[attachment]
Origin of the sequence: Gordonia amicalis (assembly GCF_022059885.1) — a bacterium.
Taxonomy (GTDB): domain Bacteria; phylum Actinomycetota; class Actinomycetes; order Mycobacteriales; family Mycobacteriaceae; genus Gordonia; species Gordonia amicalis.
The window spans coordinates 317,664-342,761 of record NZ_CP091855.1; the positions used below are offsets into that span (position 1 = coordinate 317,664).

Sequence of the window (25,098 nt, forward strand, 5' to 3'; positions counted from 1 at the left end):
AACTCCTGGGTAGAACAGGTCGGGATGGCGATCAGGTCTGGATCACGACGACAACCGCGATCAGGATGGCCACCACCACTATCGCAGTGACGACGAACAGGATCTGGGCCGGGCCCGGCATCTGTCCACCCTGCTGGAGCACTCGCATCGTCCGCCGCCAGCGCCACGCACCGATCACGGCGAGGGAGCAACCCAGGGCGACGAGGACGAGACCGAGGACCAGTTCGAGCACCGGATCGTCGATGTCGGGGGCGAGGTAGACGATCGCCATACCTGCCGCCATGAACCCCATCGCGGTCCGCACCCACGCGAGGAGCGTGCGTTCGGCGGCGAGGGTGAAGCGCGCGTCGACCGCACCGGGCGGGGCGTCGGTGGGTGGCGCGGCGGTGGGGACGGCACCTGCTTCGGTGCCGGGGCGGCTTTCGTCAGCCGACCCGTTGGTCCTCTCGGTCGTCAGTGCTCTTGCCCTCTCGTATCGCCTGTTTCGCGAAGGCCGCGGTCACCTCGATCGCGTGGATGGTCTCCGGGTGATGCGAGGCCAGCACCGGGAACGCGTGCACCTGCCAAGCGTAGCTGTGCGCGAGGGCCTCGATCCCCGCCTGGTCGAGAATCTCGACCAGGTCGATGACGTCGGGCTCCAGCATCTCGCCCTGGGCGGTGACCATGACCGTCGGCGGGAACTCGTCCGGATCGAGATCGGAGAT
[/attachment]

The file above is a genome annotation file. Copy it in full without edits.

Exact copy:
Origin of the sequence: Gordonia amicalis (assembly GCF_022059885.1) — a bacterium.
Taxonomy (GTDB): domain Bacteria; phylum Actinomycetota; class Actinomycetes; order Mycobacteriales; family Mycobacteriaceae; genus Gordonia; species Gordonia amicalis.
The window spans coordinates 317,664-342,761 of record NZ_CP091855.1; the positions used below are offsets into that span (position 1 = coordinate 317,664).

Sequence of the window (25,098 nt, forward strand, 5' to 3'; positions counted from 1 at the left end):
AACTCCTGGGTAGAACAGGTCGGGATGGCGATCAGGTCTGGATCACGACGACAACCGCGATCAGGATGGCCACCACCACTATCGCAGTGACGACGAACAGGATCTGGGCCGGGCCCGGCATCTGTCCACCCTGCTGGAGCACTCGCATCGTCCGCCGCCAGCGCCACGCACCGATCACGGCGAGGGAGCAACCCAGGGCGACGAGGACGAGACCGAGGACCAGTTCGAGCACCGGATCGTCGATGTCGGGGGCGAGGTAGACGATCGCCATACCTGCCGCCATGAACCCCATCGCGGTCCGCACCCACGCGAGGAGCGTGCGTTCGGCGGCGAGGGTGAAGCGCGCGTCGACCGCACCGGGCGGGGCGTCGGTGGGTGGCGCGGCGGTGGGGACGGCACCTGCTTCGGTGCCGGGGCGGCTTTCGTCAGCCGACCCGTTGGTCCTCTCGGTCGTCAGTGCTCTTGCCCTCTCGTATCGCCTGTTTCGCGAAGGCCGCGGTCACCTCGATCGCGTGGATGGTCTCCGGGTGATGCGAGGCCAGCACCGGGAACGCGTGCACCTGCCAAGCGTAGCTGTGCGCGAGGGCCTCGATCCCCGCCTGGTCGAGAATCTCGACCAGGTCGATGACGTCGGGCTCCAGCATCTCGCCCTGGGCGGTGACCATGACCGTCGGCGGGAACTCGTCCGGATCGAGATCGGAGAT